Government ‘double charged’ itself on healthcare payments

Premier announces changes to insurance fund payments

The Cayman Islands government has been “double charging” itself in relation to payments made on behalf of those who cannot afford healthcare coverage.

Premier Alden McLaughlin announced corrective steps Wednesday that involve no longer charging the public purse for payments made into the Cayman Islands’ Segregated Insurance Fund.


The segregated insurance fund is set up to receive donations each month from all those who have healthcare coverage in the Cayman Islands. Each person on a healthcare plan makes either a $10 per month or $20 per month donation into the fund to help cover the community’s uninsured members.

The Cayman Islands government makes healthcare payments on behalf of all its civil servants, civil service pensioners and indigent residents. In past years, Mr. McLaughlin said, the government paid the $10 or $20 monthly charge to the Cayman Islands Insurance Company on behalf of those people.

CINICO payments

CINICO then collected the money and paid it straight back to government’s segregated insurance fund, where it was paid out to cover healthcare costs for the uninsured.

In short, the government counted the expenditure twice – once when it was paid to CINICO and again when it was paid out for healthcare coverage.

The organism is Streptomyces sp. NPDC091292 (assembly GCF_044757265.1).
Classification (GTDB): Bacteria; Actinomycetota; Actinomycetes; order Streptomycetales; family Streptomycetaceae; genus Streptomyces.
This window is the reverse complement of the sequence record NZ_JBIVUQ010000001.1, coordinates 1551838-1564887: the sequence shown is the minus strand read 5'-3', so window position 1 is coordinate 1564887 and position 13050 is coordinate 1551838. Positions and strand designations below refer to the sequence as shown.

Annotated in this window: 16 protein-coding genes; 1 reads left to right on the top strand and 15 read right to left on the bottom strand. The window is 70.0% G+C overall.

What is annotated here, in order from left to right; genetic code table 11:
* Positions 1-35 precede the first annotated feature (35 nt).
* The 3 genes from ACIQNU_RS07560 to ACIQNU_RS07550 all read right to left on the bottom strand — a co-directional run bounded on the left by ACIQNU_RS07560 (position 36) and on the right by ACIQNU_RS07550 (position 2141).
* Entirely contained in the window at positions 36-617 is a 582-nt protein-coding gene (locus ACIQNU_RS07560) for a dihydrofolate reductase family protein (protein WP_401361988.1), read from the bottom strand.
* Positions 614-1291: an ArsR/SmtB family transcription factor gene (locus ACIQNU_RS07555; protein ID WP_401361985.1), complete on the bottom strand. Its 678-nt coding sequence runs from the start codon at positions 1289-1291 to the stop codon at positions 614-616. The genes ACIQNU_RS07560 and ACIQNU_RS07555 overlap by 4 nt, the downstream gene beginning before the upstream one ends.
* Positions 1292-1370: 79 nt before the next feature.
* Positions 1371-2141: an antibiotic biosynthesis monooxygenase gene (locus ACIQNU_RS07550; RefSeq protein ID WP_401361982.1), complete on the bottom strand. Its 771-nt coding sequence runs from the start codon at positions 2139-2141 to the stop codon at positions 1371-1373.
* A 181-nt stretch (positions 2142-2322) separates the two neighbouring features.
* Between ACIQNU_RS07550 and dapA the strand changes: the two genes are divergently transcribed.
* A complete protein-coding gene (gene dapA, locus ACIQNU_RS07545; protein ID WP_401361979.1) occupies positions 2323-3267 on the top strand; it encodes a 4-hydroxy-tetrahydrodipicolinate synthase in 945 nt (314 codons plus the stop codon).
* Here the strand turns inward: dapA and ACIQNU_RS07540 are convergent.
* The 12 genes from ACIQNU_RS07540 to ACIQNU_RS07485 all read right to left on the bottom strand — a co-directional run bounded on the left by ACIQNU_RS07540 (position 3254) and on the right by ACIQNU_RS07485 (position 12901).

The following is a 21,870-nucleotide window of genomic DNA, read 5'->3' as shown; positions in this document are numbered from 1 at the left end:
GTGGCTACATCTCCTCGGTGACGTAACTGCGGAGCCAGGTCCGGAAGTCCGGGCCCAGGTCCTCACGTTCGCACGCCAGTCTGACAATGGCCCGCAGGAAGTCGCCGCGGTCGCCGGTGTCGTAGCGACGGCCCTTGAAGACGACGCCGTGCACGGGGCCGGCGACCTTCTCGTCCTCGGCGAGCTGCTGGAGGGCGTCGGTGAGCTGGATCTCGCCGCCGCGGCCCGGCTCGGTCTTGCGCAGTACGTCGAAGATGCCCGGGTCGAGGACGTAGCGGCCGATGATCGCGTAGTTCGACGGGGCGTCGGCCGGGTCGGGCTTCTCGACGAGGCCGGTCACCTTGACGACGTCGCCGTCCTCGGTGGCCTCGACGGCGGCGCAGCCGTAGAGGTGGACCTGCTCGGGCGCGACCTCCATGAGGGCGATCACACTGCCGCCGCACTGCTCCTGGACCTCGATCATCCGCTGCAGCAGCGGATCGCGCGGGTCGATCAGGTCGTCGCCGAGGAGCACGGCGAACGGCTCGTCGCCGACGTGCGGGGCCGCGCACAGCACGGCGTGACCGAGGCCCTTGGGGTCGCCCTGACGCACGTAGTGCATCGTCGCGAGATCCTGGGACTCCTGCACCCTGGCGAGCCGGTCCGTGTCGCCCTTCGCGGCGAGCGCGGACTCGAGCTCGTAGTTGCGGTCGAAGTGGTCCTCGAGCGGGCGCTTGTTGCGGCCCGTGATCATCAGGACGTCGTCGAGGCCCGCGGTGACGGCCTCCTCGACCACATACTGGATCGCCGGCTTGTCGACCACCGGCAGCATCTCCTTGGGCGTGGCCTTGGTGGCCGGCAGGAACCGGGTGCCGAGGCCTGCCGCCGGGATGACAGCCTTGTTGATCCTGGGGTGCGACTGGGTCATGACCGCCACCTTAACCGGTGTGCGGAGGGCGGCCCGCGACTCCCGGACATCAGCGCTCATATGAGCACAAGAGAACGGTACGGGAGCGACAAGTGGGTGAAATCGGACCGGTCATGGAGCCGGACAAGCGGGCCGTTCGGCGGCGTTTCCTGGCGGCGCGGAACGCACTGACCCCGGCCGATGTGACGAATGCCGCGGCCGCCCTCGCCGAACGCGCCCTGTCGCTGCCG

“So the government’s expenditure was increased,” Finance Minister Marco Archer said.

Premier McLaughlin said Wednesday that government has changed the system to “eliminate the right pocket to left pocket transfer of funds between government and CINICO.”

The change would result in the government no longer “paying twice” for the same healthcare fund. However, Mr. McLaughlin said it would also result in a lower amount of cash being placed overall into the segregated insurance fund.

Typically, government collects between $5 million and $6 million per year for the insurance fund.

Support local journalism. Subscribe to the all-access pass for the Cayman Compass.

Subscribe now